Two years later Fowler clipped McIlroy again at the Wells Fargo Championship, closing with a 69 and beating the Ulsterman in a playoff.

There’s also no shortage of would-be challengers aligned behind McIlroy. Sergio Garcia (9 under), who bogeyed the 17th hole on Day 3 to slip out of second place, will again try to end his major drought, as will Dustin Johnson, whose title hopes were likely derailed by three consecutive bogeys before the turn on Saturday.

Even Victor Dubuisson, the first Frenchman since Jean Van de Velde famously waded into the burn at the 1999 championship, joined the pool party thanks to a third-round 68 to move to 8 under.

All those wishful scenarios, however, seem destined to take a back seat on Sunday at Royal Pooling Water when McIlroy sets out in pursuit of the third leg of the career Grand Slam.

“If everything goes the right way tomorrow to get three-quarters of the way there is some achievement by the age of 25,” McIlroy allowed. “I'd be in pretty illustrious company. So not getting ahead of ourselves, here, but yeah, it would mean an awful lot.”

No, it would be historic.

Newsmaker of the Year: No. 1, Justin Thomas

By Golf Channel DigitalDecember 18, 2017, 1:00 pm

He won a major, captured the FedExCup and was named the PGA Tour’s Player of the Year. It should come as no surprise that Justin Thomas holds the top spot on our Newsmakers list for 2017.

Thomas entered the year ranked outside the top 20, and few might have pegged him for a transcendent campaign. But he kicked off January with a win in Hawaii, added another before leaving the Aloha State and never looked back.

Thomas’ seminal moment came in August when he captured the PGA Championship at Quail Hollow for his breakthrough major title. One month after greeting Jordan Spieth behind the final green at Royal Birkdale, this time it was Thomas’ turn to have friends stick around to snap pictures with the trophy that signaled his arrival among golf’s upper echelon.


Full list of 2017 Newsmakers of the Year


In addition to racking up the hardware – five in total, including the inaugural CJ Cup at Nine Bridges in his first start of the new wraparound season – Thomas dazzled with style. His runaway win at the Sony Open included an opening-round 59, and his third-round 63 at Erin Hills marked the first time anyone had ever shot 9 under on a U.S. Open venue.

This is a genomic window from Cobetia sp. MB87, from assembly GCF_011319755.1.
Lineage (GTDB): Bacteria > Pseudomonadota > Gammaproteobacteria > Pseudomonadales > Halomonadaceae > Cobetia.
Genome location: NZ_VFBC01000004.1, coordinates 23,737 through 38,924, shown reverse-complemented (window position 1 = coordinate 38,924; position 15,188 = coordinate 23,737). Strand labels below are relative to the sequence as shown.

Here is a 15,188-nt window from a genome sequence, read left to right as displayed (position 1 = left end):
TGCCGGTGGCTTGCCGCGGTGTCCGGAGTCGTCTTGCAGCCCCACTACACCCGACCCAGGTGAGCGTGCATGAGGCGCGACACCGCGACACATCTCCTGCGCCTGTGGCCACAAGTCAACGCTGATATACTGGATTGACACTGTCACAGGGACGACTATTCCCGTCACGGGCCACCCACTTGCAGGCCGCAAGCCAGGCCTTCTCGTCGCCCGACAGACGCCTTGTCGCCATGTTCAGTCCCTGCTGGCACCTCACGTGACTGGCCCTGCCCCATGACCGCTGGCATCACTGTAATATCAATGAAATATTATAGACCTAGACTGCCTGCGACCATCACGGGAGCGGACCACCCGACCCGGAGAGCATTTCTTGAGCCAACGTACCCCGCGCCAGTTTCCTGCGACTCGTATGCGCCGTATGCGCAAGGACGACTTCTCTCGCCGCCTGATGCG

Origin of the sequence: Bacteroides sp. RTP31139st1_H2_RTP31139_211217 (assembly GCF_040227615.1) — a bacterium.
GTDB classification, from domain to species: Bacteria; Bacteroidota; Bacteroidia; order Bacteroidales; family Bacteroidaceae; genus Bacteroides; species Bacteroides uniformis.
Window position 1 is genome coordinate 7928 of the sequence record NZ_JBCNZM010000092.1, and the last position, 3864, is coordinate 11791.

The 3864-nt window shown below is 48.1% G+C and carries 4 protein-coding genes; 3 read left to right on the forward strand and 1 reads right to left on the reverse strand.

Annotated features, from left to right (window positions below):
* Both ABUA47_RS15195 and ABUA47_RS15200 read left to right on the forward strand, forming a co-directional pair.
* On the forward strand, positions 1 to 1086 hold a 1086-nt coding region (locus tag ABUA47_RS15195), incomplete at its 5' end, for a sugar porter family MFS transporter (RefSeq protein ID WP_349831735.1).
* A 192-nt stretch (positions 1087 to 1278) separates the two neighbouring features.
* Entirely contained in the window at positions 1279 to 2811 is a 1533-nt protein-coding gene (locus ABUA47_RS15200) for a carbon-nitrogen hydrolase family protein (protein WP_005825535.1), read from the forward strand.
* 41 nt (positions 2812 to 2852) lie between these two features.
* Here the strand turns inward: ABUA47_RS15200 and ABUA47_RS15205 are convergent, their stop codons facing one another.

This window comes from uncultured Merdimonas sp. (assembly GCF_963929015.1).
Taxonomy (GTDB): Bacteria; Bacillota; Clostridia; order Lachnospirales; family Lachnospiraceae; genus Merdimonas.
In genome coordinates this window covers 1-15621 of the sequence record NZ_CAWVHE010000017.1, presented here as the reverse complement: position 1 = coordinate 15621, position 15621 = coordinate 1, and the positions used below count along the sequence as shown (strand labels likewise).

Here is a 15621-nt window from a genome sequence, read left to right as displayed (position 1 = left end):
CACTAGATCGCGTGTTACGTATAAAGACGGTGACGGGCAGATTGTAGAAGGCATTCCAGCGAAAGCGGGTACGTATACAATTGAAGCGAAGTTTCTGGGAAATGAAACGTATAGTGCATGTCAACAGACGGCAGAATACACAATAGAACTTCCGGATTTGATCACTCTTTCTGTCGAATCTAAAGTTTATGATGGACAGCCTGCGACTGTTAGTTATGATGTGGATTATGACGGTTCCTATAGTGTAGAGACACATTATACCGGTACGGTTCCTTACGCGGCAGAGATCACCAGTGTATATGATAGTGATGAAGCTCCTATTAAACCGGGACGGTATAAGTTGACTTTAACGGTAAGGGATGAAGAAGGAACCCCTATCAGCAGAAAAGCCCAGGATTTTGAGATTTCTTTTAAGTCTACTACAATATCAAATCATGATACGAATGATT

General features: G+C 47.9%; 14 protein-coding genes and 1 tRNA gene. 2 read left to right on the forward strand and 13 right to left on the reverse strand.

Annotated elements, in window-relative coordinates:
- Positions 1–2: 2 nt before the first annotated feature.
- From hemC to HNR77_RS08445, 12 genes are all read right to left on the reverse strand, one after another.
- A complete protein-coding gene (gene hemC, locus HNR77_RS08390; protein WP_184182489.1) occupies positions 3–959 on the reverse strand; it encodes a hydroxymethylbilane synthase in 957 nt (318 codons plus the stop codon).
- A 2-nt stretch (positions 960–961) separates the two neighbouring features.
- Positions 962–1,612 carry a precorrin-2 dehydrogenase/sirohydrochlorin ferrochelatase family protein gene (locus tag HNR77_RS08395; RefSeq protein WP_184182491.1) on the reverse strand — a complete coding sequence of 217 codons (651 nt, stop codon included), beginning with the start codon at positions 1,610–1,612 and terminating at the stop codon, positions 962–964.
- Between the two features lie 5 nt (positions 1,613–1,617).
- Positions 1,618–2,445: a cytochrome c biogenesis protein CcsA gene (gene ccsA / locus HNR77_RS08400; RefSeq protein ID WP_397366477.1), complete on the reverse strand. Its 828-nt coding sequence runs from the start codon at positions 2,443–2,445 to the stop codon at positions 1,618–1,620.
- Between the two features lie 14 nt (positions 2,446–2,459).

Thomas’ consistency was rewarded at East Lake, when a runner-up finish at the Tour Championship netted him the season-long title and $10 million prize. It was in the subsequent press conference where he shared the goals list he had written into his cell phone in February, having ticked off nearly every one. It showed a dedicated attention to detail as well the tactical approach with which Thomas had steered his rapid ascent.

Heading into a new year, he’s now very clearly entrenched as one of the world’s best. And as his career progresses, it’s likely we’ll look back at 2017 as the point where Thomas first transformed great potential into eye-popping results.

Win No. 1: Title defense at the CIMB Classic

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Win Nos. 2 and 3: The Hawaiian double

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Record Round No. 1: 59 at the Sony Open

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Record Round No. 2: 63 at the U.S. Open

Article: Thomas sets U.S. Open record with 9-under 63


Temporary Slide: Open MC makes it three in a row

Watch: Thomas loses club, makes 9, misses Open cut


Mr. Major (and win No. 4): PGA champ at Quail Hollow

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Win No. 5: Dell Technologies Championship

Article: Thomas wins the battle of buddies over Spieth


The $10 Million Man: FedExCup champ


Biggest Win of All? Player of the Year


And One to Grow On: Wins at CJ Cup in 2017-18 season

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Newsmakers of the Year: Top 10 in 2017